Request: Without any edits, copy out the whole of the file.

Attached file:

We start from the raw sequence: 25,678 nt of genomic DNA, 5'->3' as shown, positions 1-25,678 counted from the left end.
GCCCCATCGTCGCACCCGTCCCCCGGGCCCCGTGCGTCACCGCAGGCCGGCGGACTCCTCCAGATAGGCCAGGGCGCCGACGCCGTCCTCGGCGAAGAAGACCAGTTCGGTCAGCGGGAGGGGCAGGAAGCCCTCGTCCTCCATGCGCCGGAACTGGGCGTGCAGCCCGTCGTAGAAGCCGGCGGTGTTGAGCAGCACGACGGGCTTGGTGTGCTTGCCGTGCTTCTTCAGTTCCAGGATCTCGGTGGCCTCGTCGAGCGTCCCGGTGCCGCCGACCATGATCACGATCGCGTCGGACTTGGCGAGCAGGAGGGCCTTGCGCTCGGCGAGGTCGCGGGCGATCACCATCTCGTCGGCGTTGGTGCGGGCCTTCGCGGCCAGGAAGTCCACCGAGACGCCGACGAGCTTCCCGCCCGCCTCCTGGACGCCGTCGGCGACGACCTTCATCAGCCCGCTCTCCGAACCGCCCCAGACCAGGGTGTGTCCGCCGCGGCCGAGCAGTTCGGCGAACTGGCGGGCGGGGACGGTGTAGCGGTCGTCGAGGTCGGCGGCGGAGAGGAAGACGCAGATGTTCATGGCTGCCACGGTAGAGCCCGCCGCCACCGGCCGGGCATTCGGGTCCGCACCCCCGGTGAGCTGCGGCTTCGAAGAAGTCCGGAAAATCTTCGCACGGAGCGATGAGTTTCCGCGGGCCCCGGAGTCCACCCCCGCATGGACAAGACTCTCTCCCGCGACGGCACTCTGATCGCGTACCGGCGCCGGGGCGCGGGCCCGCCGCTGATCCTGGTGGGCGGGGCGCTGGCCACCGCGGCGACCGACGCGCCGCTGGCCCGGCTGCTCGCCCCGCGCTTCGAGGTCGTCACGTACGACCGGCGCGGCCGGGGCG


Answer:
We start from the raw sequence: 25,678 nt of genomic DNA, 5'->3' as shown, positions 1-25,678 counted from the left end.
GCCCCATCGTCGCACCCGTCCCCCGGGCCCCGTGCGTCACCGCAGGCCGGCGGACTCCTCCAGATAGGCCAGGGCGCCGACGCCGTCCTCGGCGAAGAAGACCAGTTCGGTCAGCGGGAGGGGCAGGAAGCCCTCGTCCTCCATGCGCCGGAACTGGGCGTGCAGCCCGTCGTAGAAGCCGGCGGTGTTGAGCAGCACGACGGGCTTGGTGTGCTTGCCGTGCTTCTTCAGTTCCAGGATCTCGGTGGCCTCGTCGAGCGTCCCGGTGCCGCCGACCATGATCACGATCGCGTCGGACTTGGCGAGCAGGAGGGCCTTGCGCTCGGCGAGGTCGCGGGCGATCACCATCTCGTCGGCGTTGGTGCGGGCCTTCGCGGCCAGGAAGTCCACCGAGACGCCGACGAGCTTCCCGCCCGCCTCCTGGACGCCGTCGGCGACGACCTTCATCAGCCCGCTCTCCGAACCGCCCCAGACCAGGGTGTGTCCGCCGCGGCCGAGCAGTTCGGCGAACTGGCGGGCGGGGACGGTGTAGCGGTCGTCGAGGTCGGCGGCGGAGAGGAAGACGCAGATGTTCATGGCTGCCACGGTAGAGCCCGCCGCCACCGGCCGGGCATTCGGGTCCGCACCCCCGGTGAGCTGCGGCTTCGAAGAAGTCCGGAAAATCTTCGCACGGAGCGATGAGTTTCCGCGGGCCCCGGAGTCCACCCCCGCATGGACAAGACTCTCTCCCGCGACGGCACTCTGATCGCGTACCGGCGCCGGGGCGCGGGCCCGCCGCTGATCCTGGTGGGCGGGGCGCTGGCCACCGCGGCGACCGACGCGCCGCTGGCCCGGCTGCTCGCCCCGCGCTTCGAGGTCGTCACGTACGACCGGCGCGGCCGGGGCG